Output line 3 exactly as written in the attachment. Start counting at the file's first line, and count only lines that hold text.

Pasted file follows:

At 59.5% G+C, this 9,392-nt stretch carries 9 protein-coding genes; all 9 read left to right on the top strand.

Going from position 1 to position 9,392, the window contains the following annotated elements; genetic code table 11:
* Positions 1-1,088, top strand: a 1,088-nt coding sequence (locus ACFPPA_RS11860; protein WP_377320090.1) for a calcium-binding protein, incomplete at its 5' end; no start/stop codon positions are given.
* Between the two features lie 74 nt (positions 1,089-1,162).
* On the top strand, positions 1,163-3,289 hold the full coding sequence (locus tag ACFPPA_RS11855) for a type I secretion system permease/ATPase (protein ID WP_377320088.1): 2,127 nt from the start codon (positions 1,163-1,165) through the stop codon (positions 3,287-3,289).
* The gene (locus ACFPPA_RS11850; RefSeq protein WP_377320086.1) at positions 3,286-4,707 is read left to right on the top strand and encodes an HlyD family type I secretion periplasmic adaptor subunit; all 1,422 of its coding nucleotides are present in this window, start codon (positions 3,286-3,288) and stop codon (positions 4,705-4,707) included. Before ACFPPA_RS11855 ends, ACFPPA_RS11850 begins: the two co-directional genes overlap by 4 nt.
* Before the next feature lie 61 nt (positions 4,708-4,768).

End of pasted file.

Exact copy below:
* Positions 1-1,088, top strand: a 1,088-nt coding sequence (locus ACFPPA_RS11860; protein WP_377320090.1) for a calcium-binding protein, incomplete at its 5' end; no start/stop codon positions are given.